Practice tip: Start otitis exams in the waiting room
Dr. Darin Dell is a veterinary dermatologist at Animal Dermatology Clinic in Indianapolis, Indiana.
When faced with an ear appointment, work as a veterinary team to examine Spots behavior from the reception area to the exam room.
Ear appointments can be a real pain in the … well, ear. The pain, fear and anxiety that often accompanies otitis can cause appointments to go from a cakewalk to chaos quickly. To ensure that ear appointments go as smoothly as possible, try starting the examination in the waiting area. Let's walk through it.
What factors increase ear-related anxiety?
> The breed. If the breed is typically more anxious at the vet, it's likely going to experience anxiety during an ear appointment.
> Time spent suffering. Not only does this include time spent suffering during the current episode, but the time spent suffering between the previous and current episode of otitis.
> The owner's anxiety. Dogs pick up on their owner's anxiety about cleaning or medicating ears.
First, receptionists start the process by observing the dog in the waiting area. Then, technicians note behaviors when moving the patient to an exam room. Finally, the veterinarian must watch with a keen eye to pick up on subtle movements and actions in the exam room. All of this helps the veterinarian ask more specific questions, such as:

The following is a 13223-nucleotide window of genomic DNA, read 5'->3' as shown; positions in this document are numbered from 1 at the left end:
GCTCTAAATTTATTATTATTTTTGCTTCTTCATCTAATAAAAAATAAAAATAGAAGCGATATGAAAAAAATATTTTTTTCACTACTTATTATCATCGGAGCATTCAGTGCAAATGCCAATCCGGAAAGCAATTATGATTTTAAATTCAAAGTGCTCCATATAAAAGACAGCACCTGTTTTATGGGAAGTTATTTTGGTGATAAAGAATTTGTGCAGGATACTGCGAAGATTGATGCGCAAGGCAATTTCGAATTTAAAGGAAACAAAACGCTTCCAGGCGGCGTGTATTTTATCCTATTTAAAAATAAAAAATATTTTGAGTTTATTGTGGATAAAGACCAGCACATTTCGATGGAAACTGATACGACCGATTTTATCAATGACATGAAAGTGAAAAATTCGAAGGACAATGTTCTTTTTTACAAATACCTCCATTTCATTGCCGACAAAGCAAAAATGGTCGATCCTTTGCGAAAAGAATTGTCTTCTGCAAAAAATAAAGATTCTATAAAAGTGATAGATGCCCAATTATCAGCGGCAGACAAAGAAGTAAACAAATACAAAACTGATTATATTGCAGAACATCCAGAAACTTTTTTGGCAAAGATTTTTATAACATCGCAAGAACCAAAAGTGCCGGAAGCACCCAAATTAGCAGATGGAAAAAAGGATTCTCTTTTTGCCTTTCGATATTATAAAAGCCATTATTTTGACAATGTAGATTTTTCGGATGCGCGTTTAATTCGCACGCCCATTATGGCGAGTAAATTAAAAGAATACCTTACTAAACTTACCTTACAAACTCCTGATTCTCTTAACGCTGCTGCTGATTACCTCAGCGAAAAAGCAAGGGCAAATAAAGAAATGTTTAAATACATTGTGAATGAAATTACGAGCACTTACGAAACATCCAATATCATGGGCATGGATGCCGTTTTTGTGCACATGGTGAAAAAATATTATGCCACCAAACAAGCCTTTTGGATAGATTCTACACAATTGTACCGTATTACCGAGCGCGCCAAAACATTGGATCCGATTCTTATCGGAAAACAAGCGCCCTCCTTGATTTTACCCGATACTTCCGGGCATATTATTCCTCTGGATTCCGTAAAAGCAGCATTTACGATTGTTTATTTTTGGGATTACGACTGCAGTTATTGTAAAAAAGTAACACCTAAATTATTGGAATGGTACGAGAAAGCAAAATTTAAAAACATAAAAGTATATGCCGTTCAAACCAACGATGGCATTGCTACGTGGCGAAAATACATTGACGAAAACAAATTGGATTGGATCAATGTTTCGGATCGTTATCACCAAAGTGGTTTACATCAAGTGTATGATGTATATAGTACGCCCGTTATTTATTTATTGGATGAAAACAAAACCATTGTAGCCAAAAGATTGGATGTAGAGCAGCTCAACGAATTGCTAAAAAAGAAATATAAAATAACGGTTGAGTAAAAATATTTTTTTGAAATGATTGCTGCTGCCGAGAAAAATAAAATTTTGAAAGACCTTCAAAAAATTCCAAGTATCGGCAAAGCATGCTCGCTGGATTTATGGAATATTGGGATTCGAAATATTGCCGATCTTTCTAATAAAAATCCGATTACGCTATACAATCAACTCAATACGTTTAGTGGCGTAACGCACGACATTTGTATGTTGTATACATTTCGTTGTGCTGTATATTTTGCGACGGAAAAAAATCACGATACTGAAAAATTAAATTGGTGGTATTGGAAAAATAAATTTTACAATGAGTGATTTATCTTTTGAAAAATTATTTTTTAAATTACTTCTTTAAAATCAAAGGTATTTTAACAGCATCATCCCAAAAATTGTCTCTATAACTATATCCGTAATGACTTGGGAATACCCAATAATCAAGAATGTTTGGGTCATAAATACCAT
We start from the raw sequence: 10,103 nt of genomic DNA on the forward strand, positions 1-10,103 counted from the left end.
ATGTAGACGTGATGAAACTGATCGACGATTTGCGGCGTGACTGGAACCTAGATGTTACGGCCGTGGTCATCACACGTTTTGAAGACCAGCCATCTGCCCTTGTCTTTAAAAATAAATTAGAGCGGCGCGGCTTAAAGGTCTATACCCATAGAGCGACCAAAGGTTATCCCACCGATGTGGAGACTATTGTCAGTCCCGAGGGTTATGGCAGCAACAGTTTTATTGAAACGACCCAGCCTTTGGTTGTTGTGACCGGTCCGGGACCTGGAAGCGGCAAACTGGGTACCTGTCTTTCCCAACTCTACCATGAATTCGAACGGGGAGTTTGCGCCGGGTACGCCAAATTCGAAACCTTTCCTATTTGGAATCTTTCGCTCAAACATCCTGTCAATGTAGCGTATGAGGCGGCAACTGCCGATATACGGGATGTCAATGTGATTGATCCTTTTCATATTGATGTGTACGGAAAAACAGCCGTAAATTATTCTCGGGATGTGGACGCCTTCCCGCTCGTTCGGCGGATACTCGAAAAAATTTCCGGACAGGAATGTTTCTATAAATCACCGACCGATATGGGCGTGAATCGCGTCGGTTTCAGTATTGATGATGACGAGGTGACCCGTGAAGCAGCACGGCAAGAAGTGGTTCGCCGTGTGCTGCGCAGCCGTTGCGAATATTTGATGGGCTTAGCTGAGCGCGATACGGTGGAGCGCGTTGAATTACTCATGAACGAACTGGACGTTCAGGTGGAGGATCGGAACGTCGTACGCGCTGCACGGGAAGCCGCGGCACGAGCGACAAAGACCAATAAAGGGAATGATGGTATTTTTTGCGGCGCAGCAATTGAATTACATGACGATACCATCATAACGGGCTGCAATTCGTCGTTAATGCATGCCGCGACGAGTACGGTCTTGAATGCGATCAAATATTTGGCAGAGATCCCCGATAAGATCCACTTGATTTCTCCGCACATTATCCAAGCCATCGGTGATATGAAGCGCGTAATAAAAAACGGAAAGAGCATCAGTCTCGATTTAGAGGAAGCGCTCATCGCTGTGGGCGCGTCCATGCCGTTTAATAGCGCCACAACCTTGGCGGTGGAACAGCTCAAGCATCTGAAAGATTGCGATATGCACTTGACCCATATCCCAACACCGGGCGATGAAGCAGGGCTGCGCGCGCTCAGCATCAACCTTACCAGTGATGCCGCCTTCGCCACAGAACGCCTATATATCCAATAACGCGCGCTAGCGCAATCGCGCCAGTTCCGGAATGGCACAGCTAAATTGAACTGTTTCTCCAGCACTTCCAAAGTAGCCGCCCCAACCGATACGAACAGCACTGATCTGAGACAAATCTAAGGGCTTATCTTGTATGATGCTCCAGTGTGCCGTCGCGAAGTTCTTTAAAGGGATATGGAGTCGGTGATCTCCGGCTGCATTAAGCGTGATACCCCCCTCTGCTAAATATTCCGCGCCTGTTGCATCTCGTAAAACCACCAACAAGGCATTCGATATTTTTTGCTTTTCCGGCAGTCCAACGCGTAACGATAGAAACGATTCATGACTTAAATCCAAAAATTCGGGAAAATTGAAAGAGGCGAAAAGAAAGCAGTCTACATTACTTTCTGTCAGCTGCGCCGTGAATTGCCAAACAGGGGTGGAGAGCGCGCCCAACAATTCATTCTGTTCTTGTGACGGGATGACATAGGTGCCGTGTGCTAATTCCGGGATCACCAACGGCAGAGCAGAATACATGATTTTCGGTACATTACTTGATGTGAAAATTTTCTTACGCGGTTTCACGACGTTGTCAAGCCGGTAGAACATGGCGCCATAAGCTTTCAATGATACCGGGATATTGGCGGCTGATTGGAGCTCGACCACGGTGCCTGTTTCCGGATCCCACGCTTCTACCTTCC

> “Our receptionist, Lauren, noticed that Spot was rubbing his head against the chair in the lobby, then whining. Does he do that at home?”
> “Our technician, Molly, saw Spot with his head tilted a little and veering off to the side when you came to the exam room-have you seen him do this before?”
> “I realize that Spot may be nervous today, but he seems to be avoiding your hand when you try to pet his head. Is this a change from his usual behavior?”
Gather as much information as you can before the physical exam to avoid stressing out an already stressed out pup.
Darin Dell, DVM, DACVD
Animal Dermatology Clinic